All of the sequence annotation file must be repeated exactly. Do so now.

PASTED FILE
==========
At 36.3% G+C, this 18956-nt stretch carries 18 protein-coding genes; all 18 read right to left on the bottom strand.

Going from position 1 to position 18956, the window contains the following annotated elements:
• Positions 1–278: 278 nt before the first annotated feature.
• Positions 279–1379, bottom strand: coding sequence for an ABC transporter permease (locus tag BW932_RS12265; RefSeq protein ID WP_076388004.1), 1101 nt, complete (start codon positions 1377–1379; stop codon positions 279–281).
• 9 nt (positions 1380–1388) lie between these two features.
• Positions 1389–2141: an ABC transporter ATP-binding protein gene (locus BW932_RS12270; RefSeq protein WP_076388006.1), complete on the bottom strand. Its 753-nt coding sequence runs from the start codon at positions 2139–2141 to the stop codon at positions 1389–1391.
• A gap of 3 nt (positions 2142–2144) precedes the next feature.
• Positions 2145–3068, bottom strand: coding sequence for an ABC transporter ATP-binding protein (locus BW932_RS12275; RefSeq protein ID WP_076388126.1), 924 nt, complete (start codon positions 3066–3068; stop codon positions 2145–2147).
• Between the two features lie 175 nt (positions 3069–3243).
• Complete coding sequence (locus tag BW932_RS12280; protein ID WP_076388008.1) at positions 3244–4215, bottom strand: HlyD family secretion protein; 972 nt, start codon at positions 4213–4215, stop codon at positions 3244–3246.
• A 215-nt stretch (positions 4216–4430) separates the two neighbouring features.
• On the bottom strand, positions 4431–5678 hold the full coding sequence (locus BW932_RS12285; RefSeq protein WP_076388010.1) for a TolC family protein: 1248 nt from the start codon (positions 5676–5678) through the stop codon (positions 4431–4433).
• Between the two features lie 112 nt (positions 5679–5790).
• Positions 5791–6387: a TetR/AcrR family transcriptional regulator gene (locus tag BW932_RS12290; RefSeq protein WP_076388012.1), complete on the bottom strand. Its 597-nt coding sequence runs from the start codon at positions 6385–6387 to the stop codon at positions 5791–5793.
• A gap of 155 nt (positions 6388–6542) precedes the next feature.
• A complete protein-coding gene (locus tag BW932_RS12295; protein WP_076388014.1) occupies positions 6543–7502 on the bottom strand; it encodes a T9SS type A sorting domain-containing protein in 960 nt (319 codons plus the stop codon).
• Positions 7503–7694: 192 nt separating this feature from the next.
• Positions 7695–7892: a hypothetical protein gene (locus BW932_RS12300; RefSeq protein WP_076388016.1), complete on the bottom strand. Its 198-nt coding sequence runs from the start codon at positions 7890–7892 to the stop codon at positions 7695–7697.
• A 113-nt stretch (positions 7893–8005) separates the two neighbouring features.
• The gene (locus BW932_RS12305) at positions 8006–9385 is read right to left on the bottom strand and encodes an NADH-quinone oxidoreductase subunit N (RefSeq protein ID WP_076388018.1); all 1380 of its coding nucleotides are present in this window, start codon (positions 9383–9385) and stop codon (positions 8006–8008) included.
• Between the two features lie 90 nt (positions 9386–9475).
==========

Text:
At 36.3% G+C, this 18956-nt stretch carries 18 protein-coding genes; all 18 read right to left on the bottom strand.

Going from position 1 to position 18956, the window contains the following annotated elements:
• Positions 1–278: 278 nt before the first annotated feature.
• Positions 279–1379, bottom strand: coding sequence for an ABC transporter permease (locus tag BW932_RS12265; RefSeq protein ID WP_076388004.1), 1101 nt, complete (start codon positions 1377–1379; stop codon positions 279–281).
• 9 nt (positions 1380–1388) lie between these two features.
• Positions 1389–2141: an ABC transporter ATP-binding protein gene (locus BW932_RS12270; RefSeq protein WP_076388006.1), complete on the bottom strand. Its 753-nt coding sequence runs from the start codon at positions 2139–2141 to the stop codon at positions 1389–1391.
• A gap of 3 nt (positions 2142–2144) precedes the next feature.
• Positions 2145–3068, bottom strand: coding sequence for an ABC transporter ATP-binding protein (locus BW932_RS12275; RefSeq protein ID WP_076388126.1), 924 nt, complete (start codon positions 3066–3068; stop codon positions 2145–2147).
• Between the two features lie 175 nt (positions 3069–3243).
• Complete coding sequence (locus tag BW932_RS12280; protein ID WP_076388008.1) at positions 3244–4215, bottom strand: HlyD family secretion protein; 972 nt, start codon at positions 4213–4215, stop codon at positions 3244–3246.
• A 215-nt stretch (positions 4216–4430) separates the two neighbouring features.
• On the bottom strand, positions 4431–5678 hold the full coding sequence (locus BW932_RS12285; RefSeq protein WP_076388010.1) for a TolC family protein: 1248 nt from the start codon (positions 5676–5678) through the stop codon (positions 4431–4433).
• Between the two features lie 112 nt (positions 5679–5790).
• Positions 5791–6387: a TetR/AcrR family transcriptional regulator gene (locus tag BW932_RS12290; RefSeq protein WP_076388012.1), complete on the bottom strand. Its 597-nt coding sequence runs from the start codon at positions 6385–6387 to the stop codon at positions 5791–5793.
• A gap of 155 nt (positions 6388–6542) precedes the next feature.
• A complete protein-coding gene (locus tag BW932_RS12295; protein WP_076388014.1) occupies positions 6543–7502 on the bottom strand; it encodes a T9SS type A sorting domain-containing protein in 960 nt (319 codons plus the stop codon).
• Positions 7503–7694: 192 nt separating this feature from the next.
• Positions 7695–7892: a hypothetical protein gene (locus BW932_RS12300; RefSeq protein WP_076388016.1), complete on the bottom strand. Its 198-nt coding sequence runs from the start codon at positions 7890–7892 to the stop codon at positions 7695–7697.
• A 113-nt stretch (positions 7893–8005) separates the two neighbouring features.
• The gene (locus BW932_RS12305) at positions 8006–9385 is read right to left on the bottom strand and encodes an NADH-quinone oxidoreductase subunit N (RefSeq protein ID WP_076388018.1); all 1380 of its coding nucleotides are present in this window, start codon (positions 9383–9385) and stop codon (positions 8006–8008) included.
• Between the two features lie 90 nt (positions 9386–9475).